King Tides Sound a Pollution Alarm in the Bay

Wetlands and Zeneca site in Richmond from the air

On January 10-12, high tides in San Francisco Bay washed up onto the shoreline of a large former pharmaceutical company in Richmond. A few hours later, the outgoing tide pulled contamination—including pesticides, toxic chemicals, and radioactive waste—off the industrial land and into the Bay.

Right now, this occurs a few times every year during the highest tides, known as King Tides, which are 1 to 2 feet higher than normal high tides. With sea levels rising over the coming decades, however, flooding waters like this could hit polluted shoreline sites every day.

King Tides aren’t related to sea level rise. They’re caused by certain gravitational pulls of the sun and moon. But King Tides do allow us to forecast what’s coming as water levels rise in the next few decades.

Sadly, what’s ahead is a major threat to the Bay and its wildlife. Baykeeper’s ShoreView website identifies more than 1,100 contaminated sites that could be flooded. Unless these sites are cleaned up in advance, a torrent of toxic waste will wash into the Bay. These most vulnerable sites need cleanup before the water rises.

The Bay’s wetlands also need to be built up. Wetlands soak up water like a sponge, protecting shorelines against rising water and shoreline communities from flooding and storm surges. They filter pollutants, keeping contamination out of the Bay. And wetlands store carbon, helping to slow climate change.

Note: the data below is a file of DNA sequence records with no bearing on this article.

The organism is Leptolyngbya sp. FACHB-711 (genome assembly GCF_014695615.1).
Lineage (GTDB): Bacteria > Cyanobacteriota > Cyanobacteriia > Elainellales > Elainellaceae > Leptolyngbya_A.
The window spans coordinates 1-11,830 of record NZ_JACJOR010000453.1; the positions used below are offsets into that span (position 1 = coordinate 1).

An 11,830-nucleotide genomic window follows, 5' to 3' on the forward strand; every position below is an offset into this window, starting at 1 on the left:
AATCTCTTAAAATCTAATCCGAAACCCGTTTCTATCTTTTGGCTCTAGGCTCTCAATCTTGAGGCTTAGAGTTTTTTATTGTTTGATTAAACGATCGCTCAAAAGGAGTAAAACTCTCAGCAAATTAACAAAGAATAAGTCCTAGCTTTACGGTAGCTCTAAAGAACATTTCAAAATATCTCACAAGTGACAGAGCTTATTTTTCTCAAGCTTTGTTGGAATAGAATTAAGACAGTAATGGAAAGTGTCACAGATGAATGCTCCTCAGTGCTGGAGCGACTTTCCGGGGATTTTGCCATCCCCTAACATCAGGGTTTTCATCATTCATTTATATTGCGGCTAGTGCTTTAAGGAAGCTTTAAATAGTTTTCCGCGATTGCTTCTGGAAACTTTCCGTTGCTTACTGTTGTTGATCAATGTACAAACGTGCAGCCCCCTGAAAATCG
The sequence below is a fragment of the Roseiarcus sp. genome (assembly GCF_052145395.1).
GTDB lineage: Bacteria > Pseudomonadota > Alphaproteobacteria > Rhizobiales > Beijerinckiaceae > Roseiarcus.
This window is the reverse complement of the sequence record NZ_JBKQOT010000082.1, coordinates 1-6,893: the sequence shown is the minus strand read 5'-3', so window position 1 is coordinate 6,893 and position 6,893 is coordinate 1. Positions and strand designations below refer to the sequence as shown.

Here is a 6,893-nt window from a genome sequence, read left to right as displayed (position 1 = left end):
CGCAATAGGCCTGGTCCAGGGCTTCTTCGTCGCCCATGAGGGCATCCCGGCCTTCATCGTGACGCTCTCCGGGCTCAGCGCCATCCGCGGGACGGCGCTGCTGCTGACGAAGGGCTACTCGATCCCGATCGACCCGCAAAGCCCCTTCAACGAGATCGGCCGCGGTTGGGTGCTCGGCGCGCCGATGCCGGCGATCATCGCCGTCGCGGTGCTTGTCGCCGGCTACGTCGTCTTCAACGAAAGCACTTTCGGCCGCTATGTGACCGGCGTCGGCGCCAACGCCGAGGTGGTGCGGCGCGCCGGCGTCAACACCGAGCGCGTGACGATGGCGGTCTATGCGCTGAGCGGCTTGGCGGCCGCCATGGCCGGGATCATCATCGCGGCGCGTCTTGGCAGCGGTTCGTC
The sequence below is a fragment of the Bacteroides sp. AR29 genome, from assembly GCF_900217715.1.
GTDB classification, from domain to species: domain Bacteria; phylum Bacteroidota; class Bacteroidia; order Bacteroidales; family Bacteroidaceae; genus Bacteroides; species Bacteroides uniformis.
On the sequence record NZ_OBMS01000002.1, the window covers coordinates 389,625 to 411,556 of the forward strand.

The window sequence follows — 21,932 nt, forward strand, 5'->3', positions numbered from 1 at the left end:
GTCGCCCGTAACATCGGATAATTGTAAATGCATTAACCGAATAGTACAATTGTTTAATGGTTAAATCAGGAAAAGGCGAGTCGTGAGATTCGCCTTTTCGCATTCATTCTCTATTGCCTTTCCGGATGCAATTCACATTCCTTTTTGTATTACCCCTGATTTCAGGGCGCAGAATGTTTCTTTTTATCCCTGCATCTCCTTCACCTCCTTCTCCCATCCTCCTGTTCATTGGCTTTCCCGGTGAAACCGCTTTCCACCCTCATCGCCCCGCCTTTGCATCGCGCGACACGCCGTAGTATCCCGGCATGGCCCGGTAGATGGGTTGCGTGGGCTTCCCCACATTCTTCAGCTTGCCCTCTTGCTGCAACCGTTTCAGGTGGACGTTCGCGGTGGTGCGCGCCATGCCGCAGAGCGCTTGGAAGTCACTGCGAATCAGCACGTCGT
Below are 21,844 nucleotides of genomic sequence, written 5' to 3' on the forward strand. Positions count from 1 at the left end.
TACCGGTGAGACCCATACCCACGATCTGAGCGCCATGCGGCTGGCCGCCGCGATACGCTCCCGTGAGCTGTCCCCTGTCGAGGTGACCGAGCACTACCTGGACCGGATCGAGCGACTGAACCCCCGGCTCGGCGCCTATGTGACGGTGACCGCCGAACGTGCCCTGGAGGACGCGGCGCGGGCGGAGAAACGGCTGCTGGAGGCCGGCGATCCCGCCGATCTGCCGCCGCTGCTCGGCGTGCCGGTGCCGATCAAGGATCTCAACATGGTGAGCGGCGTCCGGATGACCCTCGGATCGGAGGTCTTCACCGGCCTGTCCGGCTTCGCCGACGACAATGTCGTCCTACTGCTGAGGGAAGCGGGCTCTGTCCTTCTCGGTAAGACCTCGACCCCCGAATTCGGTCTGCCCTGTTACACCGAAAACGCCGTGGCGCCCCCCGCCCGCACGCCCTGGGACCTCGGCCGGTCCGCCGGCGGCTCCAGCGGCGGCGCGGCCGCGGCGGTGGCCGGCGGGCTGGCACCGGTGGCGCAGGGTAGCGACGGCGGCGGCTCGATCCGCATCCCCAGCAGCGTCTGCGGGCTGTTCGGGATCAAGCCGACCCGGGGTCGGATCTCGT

Some cities are meeting the challenge of taking these kinds of preventive measures.

The city of Alameda, for example, recently approved construction of DePave Park. This involves removing hard pavement from 16 acres of the Alameda Point shoreline to make way for a public park and coastal wetland. This new wetland will help shield the low-lying island city from rising water levels in the Bay.

But some Bay Area cities are moving backward and approving new shoreline development on sites where wetland restoration is desperately needed. Leaders of the South Bay city of Newark recently okayed construction of more than 400 luxury homes at the edge of the city’s wetlands. The 430 acres of land slated for this development were once wetlands that were filled in during the 20th century.

Instead of shortsightedly allowing the construction of new homes that will be flooded in a few decades, Newark leaders should have restored the site as a tidal marsh. The marsh will help protect nearby existing Newark neighborhoods from sea level rise. It will also help protect the Bay from toxic pollution coming from more than 20 contaminated pieces of land near the Newark shoreline.

Baykeeper is defending San Francisco Bay’s shoreline and communities from sea level rise. In addition to fighting for toxic cleanup and more wetlands, we’re also advocating for Bay Area shoreline cities to plan for sea level rise together, so that one city’s actions don’t cause flooding in another city.

Aerial photo by Baykeeper. Headshot photo by Gail Odom.